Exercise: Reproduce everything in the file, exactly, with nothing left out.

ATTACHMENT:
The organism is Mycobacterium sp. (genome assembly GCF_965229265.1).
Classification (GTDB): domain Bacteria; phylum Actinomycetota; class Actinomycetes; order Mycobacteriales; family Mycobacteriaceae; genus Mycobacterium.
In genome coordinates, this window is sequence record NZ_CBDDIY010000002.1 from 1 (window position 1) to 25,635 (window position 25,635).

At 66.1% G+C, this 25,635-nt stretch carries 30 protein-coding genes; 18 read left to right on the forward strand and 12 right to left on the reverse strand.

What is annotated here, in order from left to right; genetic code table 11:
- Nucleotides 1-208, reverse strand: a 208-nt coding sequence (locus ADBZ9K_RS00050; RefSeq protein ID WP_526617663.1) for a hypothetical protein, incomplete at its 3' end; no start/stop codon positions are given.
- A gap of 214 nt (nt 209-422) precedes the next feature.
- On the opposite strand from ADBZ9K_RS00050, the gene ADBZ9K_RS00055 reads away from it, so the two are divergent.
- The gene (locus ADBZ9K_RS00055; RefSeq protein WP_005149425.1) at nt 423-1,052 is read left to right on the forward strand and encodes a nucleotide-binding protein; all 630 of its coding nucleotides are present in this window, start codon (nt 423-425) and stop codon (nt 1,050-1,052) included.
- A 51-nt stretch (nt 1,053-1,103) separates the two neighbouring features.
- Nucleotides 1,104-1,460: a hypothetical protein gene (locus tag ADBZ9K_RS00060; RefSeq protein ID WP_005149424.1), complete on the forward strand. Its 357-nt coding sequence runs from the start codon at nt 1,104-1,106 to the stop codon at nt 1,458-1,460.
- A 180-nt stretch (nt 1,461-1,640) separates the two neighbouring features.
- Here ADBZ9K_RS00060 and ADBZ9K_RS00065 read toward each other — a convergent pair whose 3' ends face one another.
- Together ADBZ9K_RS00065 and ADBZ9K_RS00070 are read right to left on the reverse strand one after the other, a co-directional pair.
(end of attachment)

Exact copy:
The organism is Mycobacterium sp. (genome assembly GCF_965229265.1).
Classification (GTDB): domain Bacteria; phylum Actinomycetota; class Actinomycetes; order Mycobacteriales; family Mycobacteriaceae; genus Mycobacterium.
In genome coordinates, this window is sequence record NZ_CBDDIY010000002.1 from 1 (window position 1) to 25,635 (window position 25,635).

At 66.1% G+C, this 25,635-nt stretch carries 30 protein-coding genes; 18 read left to right on the forward strand and 12 right to left on the reverse strand.

What is annotated here, in order from left to right; genetic code table 11:
- Nucleotides 1-208, reverse strand: a 208-nt coding sequence (locus ADBZ9K_RS00050; RefSeq protein ID WP_526617663.1) for a hypothetical protein, incomplete at its 3' end; no start/stop codon positions are given.
- A gap of 214 nt (nt 209-422) precedes the next feature.
- On the opposite strand from ADBZ9K_RS00050, the gene ADBZ9K_RS00055 reads away from it, so the two are divergent.
- The gene (locus ADBZ9K_RS00055; RefSeq protein WP_005149425.1) at nt 423-1,052 is read left to right on the forward strand and encodes a nucleotide-binding protein; all 630 of its coding nucleotides are present in this window, start codon (nt 423-425) and stop codon (nt 1,050-1,052) included.
- A 51-nt stretch (nt 1,053-1,103) separates the two neighbouring features.
- Nucleotides 1,104-1,460: a hypothetical protein gene (locus tag ADBZ9K_RS00060; RefSeq protein ID WP_005149424.1), complete on the forward strand. Its 357-nt coding sequence runs from the start codon at nt 1,104-1,106 to the stop codon at nt 1,458-1,460.
- A 180-nt stretch (nt 1,461-1,640) separates the two neighbouring features.
- Here ADBZ9K_RS00060 and ADBZ9K_RS00065 read toward each other — a convergent pair whose 3' ends face one another.
- Together ADBZ9K_RS00065 and ADBZ9K_RS00070 are read right to left on the reverse strand one after the other, a co-directional pair.